Cognitive Neurosciences

November 28, 2015

New BCN Newsletter #100

A new paper published in Cognitive Processes argues that neuroscientists may need to look at brain activity from a new angle, in order to understand neural dynamics.

According to the authors, David Alexander et al. of Leuven in Belgium,

A ubiquitous methodological practice in cognitive neuroscience is to obtain measure of brain activity by analyzing the time course of activity alone, or the spatial topography of activity alone.

This usually results in throwing away most of the data as irrelevant: It is considered enough to analyze the time series at a site of interest, or to take spatial snapshots at some relevant times.

This practice boils down to treating brain data as if it were space–time separable.

If a signal is ‘space-time separable’, this means in effect that one can hold either space or time constant, and then measure the other.

For instance, in an EEG experiment, we typically consider the signal from one particular electrode (i.e. holding space constant) and plot a graph of how it varies over time. In a task-based fMRI experiment, we hold time constant and plot the spatial extent of activity at that time point.

However, Alexander et al. say that while we can treat brain activity in this way, we shouldn’t, because brain activity is dominated by travelling waves, activations or deactivations which move through the brain, and in which the temporal and spatial dimensions are therefore not distinct.

Recent research has suggested the importance of traveling waves of activation in the cortex… Critically, traveling waves are not space–time separable.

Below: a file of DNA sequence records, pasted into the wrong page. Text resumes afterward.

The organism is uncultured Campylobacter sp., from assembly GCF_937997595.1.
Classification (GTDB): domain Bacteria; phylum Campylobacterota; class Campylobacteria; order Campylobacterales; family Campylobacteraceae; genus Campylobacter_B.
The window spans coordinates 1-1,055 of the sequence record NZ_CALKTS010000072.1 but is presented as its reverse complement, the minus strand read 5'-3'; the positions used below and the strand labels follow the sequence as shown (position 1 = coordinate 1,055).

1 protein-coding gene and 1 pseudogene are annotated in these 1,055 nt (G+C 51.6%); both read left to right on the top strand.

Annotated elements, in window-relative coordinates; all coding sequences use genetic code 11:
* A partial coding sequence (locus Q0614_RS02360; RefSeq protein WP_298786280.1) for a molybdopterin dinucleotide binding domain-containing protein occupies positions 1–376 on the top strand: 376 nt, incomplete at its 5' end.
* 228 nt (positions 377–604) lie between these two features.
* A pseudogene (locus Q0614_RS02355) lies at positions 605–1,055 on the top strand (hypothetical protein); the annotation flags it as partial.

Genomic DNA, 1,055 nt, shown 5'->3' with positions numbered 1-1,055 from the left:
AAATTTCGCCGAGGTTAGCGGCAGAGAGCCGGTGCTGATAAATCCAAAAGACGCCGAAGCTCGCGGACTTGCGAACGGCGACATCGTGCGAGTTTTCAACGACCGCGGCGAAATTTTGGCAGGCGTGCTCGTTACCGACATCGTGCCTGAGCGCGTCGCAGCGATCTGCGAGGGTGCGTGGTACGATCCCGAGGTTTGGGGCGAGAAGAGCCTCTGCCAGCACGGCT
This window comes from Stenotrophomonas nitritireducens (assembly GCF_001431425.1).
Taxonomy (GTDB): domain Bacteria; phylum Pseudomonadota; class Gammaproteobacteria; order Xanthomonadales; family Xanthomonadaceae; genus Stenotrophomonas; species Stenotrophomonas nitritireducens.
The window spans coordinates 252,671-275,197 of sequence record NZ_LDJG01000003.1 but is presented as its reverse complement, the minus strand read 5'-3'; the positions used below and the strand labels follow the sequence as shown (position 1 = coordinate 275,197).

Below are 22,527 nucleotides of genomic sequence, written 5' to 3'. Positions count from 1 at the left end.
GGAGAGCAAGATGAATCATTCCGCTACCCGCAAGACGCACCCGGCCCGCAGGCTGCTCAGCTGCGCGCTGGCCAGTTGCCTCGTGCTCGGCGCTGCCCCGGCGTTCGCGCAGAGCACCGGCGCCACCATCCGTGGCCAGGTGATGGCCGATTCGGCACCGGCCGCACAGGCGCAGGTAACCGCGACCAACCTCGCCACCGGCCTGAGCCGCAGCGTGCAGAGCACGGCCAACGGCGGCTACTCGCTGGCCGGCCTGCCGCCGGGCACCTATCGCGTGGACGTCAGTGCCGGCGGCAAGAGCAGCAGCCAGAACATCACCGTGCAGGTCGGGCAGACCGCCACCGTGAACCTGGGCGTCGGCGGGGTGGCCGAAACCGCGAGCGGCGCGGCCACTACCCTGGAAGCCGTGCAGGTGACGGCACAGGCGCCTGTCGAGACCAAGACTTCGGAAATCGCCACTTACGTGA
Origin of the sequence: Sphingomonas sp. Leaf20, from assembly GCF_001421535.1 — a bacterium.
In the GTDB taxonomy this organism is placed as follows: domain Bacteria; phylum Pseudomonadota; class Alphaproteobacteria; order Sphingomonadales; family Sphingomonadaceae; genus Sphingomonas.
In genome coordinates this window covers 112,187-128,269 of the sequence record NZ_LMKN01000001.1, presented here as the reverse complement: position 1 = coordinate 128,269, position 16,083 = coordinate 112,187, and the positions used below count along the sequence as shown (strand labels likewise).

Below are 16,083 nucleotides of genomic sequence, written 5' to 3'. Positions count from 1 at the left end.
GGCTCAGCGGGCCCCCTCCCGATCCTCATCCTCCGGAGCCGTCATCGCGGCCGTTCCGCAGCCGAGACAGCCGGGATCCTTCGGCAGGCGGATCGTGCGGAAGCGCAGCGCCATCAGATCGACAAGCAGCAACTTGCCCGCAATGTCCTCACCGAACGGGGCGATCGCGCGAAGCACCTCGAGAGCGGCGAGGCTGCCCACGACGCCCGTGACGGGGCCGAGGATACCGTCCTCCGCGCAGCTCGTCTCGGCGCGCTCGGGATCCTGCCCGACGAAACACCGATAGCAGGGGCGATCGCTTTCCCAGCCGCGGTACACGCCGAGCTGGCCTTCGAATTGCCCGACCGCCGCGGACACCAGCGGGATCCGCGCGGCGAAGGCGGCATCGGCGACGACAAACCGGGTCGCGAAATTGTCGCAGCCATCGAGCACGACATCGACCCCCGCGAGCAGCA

Traveling wave activity has been measured in the cortex at a number of scales, including columns, Brodmann areas, and whole cortex… Large-scale cortical waves have been shown to arise at a variety of frequencies, from the subdelta through to gamma bands.

Their prominence suggests that the correct frame of reference for analyzing cortical activity is the dynamical trajectory of the system, rather than the time and space coordinates of measurements.

Here’s my illustration of the problem, adapted from one of Alexander et al.’s figures:

On the left we see a scenario in which a negative (blue) activation in one area is followed by a positive (red) activation in a nearby area. These ‘blobs’ are standing waves. But what if the positive and negative activations travel through the brain, as on the right?

Recognizing the importance of travelling waves means adopting a new approach to data analysis. So what do we need to do? Alexander et al. say that we need to find a coordinate transformation, that converts the space and time dimensions into a new coordinate space. They liken this to looking at the data from an angle:

Once we do this, we would finally be able to assume something like space-time separability. In particular, the coordinate transformation would allow us to assume that neural activity is additive, meaning that the subtraction method would be valid.

Currently, much of cognitive neuroscience is based on applying the subtraction method in space and in time. According to Alexander et al. this is probably a mistake, and means that we are ‘barking up the wrong tree’ in a general sense.

They conclude

We question the very notion that neurological entities are events occur at certain locations and times, rather than being comprised of trajectories that extend over locations and times…

If cortical activity is not space–time separable, then it seems likely that neither are perception or action. We take the view that measurements in neuroscience are not of events but of trajectories.

It’s fascinating stuff, although Alexander et al. don’t go into detail about how this works in practice. How are we to find the coordinate transform that allows us to rule these traveling waves, in any given case? And just what kind of additional understanding can we hope to find once we do so?

Alexander DM, Trengove C, & van Leeuwen C (2015). Donders is dead: cortical traveling waves and the limits of mental chronometry in cognitive neuroscience.


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